TUCSON, Ariz. - It's a serious illness rarely seen outside the Southwest.
We're talking about the hacking cough, aches, and pains of Valley Fever.
Now a leading Valley Fever researcher says he's seeing a surge in infections.
You can blame the wet winter for a Valley Fever bloom. The moisture awakened dormant Valley Fever fungus, and helped it multiply.
Now that it's dry again, the fungus spores are in the dust, waiting to be inhaled where the moist tissue of your lungs will help the fungus infect your body.
Doctor John Galgiani leads the University of Arizona Valley Fever Center for Excellence . He says patients and doctors often mistake Valley Fever for something else.
"If you have symptoms of pneumonia or aches and pains, that's a very common presentation or skin rashes that are sudden and itchy or bumps on your shins. Those are the symptoms of early cocci infections. And we're encouraging doctors in the state to automatically the test for this disease, because it's so common if you get pneumonia in Tucson is one chance out of three is caused by this fungal infection."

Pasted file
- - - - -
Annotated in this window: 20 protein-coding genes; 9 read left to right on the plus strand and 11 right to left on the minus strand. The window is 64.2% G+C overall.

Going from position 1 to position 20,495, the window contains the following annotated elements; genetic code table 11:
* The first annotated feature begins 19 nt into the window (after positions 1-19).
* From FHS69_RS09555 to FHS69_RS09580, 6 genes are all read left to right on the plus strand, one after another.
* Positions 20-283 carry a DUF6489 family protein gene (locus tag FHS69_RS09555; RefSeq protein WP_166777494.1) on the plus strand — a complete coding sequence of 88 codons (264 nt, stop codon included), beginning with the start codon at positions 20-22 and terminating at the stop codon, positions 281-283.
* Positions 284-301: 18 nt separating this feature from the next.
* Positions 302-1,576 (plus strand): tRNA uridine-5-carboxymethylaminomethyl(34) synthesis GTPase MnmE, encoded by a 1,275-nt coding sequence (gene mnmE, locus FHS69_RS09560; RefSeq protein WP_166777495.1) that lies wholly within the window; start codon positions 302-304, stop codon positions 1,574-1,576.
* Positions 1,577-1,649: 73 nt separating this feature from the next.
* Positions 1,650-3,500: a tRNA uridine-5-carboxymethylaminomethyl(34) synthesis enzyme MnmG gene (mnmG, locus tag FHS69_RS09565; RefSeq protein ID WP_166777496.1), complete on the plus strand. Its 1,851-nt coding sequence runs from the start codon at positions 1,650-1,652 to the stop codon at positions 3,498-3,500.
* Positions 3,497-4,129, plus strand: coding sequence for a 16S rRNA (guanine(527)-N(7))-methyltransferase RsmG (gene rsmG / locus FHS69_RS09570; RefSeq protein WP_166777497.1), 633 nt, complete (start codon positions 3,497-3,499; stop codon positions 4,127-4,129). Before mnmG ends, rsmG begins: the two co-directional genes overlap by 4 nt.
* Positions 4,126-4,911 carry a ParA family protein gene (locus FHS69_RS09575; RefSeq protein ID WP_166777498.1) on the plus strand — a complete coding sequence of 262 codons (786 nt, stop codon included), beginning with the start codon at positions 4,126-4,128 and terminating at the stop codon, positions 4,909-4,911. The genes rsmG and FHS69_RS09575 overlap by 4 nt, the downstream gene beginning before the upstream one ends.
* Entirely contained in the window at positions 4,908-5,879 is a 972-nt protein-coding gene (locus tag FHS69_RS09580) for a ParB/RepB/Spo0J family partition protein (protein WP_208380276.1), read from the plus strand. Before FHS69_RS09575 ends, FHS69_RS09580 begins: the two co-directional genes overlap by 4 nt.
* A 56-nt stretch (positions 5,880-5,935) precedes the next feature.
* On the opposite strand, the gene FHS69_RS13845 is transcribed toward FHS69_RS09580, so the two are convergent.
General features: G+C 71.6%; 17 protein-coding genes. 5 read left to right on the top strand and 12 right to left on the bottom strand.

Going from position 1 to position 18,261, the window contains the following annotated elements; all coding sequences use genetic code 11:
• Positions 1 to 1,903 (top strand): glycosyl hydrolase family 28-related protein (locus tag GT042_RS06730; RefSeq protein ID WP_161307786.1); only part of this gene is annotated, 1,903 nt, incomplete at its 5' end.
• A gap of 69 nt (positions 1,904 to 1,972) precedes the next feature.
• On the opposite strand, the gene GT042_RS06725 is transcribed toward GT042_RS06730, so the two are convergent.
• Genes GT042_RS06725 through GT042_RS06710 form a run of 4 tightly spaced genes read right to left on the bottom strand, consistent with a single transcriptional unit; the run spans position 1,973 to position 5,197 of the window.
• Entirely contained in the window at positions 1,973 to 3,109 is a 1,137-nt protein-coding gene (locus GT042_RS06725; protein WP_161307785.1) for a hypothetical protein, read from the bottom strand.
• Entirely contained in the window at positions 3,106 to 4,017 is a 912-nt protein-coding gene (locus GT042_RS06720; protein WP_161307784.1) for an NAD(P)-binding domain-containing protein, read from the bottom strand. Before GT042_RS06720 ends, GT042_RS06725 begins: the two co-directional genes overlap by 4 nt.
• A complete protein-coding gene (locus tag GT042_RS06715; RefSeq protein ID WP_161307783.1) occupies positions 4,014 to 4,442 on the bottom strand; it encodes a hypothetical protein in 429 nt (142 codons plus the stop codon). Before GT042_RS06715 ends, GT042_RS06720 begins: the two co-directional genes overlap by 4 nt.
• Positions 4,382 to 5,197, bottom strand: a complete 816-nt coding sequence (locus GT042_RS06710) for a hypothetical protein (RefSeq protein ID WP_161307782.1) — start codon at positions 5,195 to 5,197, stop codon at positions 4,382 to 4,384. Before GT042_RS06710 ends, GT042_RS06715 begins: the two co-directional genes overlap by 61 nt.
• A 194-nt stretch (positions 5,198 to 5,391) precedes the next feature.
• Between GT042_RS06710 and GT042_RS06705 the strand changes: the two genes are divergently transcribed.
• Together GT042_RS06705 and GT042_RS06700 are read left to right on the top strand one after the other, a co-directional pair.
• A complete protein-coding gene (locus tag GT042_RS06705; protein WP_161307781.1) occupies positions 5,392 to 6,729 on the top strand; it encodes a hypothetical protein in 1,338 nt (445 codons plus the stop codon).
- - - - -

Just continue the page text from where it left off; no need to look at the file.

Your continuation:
Doctor Galgiani says there's no practical way to protect yourself with a dust mask and it does not seem to matter whether you work outside all day long or just step out every once in awhile. It can just be your bad luck to inhale that speck of dust where the fungus is riding along.
Doctor Galgiani says it can discourage research when an illness like Valley Fever is just in one part of the country but he's encouraged that Senators Kyrsten Sinema and Martha McSally are sponsoring a bill to push for better diagnosis and treatment.
With their noses right down in the dust, dogs are especially likely to get Valley Fever but UA researchers are close to a vaccine to protect them.
Doctor Galgiani says, “And the argument is and the reason we're doing that first is we can show it works to protect dogs from Valley Fever we'll start wondering why aren't we doing it for ourselves as well?”